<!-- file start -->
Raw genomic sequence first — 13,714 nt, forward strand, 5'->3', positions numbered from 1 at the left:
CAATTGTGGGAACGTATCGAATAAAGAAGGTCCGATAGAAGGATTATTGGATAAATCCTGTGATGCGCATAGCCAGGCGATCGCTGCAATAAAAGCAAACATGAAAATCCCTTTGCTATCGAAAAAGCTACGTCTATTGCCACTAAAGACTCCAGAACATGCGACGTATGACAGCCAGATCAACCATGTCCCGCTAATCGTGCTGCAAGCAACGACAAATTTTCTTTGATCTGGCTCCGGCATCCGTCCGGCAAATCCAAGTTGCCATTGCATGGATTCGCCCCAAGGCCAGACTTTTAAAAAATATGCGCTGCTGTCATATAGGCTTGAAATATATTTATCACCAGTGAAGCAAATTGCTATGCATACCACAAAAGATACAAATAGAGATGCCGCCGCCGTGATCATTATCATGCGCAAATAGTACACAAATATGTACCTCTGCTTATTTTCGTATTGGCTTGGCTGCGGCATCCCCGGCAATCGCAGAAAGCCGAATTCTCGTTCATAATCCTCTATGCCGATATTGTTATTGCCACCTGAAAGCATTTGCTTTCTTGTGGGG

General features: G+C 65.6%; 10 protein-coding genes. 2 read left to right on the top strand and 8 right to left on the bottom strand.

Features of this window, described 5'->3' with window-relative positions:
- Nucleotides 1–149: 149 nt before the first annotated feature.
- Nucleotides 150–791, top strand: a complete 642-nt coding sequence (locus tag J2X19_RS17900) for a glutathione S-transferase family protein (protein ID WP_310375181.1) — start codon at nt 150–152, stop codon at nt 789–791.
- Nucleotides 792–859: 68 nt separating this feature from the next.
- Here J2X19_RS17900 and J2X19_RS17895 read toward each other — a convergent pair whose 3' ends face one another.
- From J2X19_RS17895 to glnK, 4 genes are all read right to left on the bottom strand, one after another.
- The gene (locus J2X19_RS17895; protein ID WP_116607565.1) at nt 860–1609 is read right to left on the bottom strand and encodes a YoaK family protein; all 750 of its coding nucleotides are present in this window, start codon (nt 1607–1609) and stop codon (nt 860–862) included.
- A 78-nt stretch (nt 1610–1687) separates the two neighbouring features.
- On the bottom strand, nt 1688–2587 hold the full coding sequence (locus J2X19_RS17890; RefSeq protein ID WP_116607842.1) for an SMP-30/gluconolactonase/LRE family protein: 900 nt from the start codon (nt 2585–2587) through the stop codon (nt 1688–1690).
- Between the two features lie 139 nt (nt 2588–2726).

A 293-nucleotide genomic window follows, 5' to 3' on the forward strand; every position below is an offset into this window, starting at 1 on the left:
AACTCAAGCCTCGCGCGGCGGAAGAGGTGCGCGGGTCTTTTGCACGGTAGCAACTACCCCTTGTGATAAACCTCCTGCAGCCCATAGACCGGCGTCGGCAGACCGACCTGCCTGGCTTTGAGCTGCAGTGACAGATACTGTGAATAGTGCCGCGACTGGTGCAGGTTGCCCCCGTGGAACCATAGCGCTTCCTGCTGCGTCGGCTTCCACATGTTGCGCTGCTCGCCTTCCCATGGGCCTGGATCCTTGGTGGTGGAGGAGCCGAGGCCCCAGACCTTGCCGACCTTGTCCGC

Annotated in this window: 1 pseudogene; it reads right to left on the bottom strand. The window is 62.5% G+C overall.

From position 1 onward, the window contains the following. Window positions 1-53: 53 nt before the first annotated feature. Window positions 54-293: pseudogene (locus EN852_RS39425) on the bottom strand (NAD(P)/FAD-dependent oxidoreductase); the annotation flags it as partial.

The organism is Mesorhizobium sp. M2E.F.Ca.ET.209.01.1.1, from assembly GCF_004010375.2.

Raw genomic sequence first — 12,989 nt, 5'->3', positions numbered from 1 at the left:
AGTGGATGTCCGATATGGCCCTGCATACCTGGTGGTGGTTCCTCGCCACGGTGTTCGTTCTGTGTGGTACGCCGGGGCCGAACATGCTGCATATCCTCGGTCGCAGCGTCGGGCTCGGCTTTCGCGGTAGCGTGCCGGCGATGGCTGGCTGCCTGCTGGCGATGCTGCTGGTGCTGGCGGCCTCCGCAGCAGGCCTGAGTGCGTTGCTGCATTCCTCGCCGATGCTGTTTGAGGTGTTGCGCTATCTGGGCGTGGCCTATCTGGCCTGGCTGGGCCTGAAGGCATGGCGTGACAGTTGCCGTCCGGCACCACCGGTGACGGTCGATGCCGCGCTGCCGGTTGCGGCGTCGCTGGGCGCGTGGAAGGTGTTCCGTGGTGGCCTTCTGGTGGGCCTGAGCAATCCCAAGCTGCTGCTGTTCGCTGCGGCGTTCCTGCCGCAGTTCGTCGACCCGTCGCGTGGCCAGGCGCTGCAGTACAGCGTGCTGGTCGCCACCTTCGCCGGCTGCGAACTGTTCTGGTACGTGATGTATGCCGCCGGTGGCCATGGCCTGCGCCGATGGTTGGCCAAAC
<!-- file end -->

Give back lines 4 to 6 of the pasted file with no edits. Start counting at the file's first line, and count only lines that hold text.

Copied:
Features of this window, described 5'->3' with window-relative positions:
- Nucleotides 1–149: 149 nt before the first annotated feature.
- Nucleotides 150–791, top strand: a complete 642-nt coding sequence (locus tag J2X19_RS17900) for a glutathione S-transferase family protein (protein ID WP_310375181.1) — start codon at nt 150–152, stop codon at nt 789–791.